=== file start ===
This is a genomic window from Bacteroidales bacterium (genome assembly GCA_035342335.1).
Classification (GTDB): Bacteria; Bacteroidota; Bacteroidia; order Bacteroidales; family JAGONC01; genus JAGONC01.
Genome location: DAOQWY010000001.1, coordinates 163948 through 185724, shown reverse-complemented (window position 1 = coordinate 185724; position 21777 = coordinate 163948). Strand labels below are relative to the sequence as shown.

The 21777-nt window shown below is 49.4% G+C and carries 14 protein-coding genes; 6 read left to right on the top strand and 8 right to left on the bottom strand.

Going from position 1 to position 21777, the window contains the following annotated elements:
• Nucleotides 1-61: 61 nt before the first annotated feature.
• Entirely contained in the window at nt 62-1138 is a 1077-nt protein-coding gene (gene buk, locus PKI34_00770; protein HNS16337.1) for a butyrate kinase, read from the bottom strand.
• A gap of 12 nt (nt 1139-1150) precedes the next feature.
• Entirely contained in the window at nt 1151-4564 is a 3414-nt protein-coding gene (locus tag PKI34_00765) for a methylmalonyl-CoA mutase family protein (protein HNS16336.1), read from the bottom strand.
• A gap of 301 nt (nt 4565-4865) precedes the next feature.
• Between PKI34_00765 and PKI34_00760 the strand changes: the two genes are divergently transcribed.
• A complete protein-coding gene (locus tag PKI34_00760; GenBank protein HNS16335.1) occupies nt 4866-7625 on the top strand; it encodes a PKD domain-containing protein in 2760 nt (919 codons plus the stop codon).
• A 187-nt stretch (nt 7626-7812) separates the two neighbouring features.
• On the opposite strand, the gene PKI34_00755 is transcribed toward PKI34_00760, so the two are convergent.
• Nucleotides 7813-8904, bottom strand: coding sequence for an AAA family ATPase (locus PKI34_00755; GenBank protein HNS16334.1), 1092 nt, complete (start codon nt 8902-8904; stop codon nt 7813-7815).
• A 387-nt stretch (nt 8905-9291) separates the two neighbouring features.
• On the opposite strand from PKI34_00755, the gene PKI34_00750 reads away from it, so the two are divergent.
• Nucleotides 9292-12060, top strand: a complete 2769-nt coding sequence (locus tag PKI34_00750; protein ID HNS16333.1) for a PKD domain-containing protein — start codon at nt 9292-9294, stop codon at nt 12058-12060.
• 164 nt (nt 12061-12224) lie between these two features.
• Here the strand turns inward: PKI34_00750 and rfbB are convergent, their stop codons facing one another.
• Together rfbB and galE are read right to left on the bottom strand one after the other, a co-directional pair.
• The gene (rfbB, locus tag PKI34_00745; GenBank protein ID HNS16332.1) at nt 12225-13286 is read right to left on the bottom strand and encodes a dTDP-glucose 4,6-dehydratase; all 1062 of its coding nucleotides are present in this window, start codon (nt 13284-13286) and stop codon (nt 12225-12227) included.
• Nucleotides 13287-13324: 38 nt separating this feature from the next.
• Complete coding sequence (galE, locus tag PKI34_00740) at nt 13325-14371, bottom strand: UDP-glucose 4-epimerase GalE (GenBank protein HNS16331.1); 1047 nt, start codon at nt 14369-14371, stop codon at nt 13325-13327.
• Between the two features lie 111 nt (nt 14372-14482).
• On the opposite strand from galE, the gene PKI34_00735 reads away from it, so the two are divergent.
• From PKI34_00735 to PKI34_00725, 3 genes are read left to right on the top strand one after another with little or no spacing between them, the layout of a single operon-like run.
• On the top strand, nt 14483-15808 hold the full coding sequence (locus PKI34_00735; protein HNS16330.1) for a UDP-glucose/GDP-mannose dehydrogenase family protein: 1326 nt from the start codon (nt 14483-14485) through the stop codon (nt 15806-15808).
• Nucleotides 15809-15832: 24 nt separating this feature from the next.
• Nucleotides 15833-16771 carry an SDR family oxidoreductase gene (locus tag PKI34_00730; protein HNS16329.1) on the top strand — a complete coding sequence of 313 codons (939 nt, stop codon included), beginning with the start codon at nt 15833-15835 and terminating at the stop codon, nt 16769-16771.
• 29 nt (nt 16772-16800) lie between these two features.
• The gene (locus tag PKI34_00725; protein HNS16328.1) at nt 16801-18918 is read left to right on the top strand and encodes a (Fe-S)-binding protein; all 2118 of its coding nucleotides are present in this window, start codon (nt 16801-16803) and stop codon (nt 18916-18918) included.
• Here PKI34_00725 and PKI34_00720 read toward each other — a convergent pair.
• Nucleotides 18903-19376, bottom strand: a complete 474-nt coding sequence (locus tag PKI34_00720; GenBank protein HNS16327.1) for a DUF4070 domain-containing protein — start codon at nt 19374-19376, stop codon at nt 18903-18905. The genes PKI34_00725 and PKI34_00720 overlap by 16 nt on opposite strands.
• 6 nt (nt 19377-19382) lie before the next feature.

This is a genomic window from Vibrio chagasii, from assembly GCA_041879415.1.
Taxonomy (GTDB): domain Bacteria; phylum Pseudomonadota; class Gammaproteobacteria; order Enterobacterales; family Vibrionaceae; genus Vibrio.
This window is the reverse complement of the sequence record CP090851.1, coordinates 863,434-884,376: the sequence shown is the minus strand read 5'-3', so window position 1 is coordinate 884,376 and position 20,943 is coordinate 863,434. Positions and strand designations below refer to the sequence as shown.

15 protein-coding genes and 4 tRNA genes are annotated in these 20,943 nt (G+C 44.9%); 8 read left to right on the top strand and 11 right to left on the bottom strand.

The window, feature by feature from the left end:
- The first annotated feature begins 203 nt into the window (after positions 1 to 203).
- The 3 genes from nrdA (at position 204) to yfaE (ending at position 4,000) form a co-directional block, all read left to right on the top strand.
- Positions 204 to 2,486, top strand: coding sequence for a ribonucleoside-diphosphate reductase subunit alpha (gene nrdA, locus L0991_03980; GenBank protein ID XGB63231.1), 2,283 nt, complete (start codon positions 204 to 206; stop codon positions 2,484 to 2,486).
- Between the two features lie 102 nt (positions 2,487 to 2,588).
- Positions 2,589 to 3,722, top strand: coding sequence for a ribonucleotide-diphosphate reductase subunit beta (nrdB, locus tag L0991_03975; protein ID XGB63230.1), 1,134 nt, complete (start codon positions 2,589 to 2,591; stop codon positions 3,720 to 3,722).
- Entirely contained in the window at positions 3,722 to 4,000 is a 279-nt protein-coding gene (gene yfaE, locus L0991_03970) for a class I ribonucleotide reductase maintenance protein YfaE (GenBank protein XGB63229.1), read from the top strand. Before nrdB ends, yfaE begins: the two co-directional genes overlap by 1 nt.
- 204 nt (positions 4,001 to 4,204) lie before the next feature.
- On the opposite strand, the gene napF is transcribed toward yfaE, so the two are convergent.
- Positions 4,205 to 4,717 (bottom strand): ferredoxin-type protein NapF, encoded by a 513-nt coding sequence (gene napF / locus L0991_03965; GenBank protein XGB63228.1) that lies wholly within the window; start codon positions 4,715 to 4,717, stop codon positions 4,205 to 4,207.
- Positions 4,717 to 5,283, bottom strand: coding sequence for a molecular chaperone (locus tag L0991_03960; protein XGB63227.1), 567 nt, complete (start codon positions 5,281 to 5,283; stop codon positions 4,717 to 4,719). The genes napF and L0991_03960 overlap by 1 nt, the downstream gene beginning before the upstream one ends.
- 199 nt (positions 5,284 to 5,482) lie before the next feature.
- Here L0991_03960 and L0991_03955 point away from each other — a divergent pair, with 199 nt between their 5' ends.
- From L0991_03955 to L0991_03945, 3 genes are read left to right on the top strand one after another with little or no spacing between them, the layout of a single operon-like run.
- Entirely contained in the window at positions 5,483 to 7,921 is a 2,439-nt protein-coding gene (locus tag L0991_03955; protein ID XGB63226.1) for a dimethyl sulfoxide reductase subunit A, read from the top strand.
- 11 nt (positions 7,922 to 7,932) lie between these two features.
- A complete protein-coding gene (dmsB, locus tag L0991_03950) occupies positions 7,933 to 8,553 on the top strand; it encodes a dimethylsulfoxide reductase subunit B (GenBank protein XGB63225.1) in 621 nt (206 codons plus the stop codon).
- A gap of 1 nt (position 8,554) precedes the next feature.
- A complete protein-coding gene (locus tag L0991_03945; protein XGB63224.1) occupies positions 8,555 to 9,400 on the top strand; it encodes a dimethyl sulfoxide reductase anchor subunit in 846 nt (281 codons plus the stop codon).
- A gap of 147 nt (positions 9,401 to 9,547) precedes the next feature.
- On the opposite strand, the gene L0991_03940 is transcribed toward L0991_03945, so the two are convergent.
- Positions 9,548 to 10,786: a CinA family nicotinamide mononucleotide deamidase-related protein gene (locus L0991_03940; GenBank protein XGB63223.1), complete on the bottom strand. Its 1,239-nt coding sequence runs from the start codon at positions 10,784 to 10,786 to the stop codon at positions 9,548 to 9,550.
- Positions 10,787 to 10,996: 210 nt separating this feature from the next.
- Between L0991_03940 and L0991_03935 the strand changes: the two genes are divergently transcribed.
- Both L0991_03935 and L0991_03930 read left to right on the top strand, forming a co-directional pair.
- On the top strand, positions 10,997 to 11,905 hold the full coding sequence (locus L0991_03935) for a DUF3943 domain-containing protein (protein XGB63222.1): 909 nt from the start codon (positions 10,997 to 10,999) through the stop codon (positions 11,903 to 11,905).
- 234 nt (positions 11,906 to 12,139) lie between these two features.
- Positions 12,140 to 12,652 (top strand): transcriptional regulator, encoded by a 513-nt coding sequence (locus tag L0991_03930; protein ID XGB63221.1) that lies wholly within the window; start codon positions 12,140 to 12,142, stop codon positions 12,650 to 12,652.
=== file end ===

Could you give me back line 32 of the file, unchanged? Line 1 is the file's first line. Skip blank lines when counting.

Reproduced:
• The gene (locus tag PKI34_00725; protein HNS16328.1) at nt 16801-18918 is read left to right on the top strand and encodes a (Fe-S)-binding protein; all 2118 of its coding nucleotides are present in this window, start codon (nt 16801-16803) and stop codon (nt 18916-18918) included.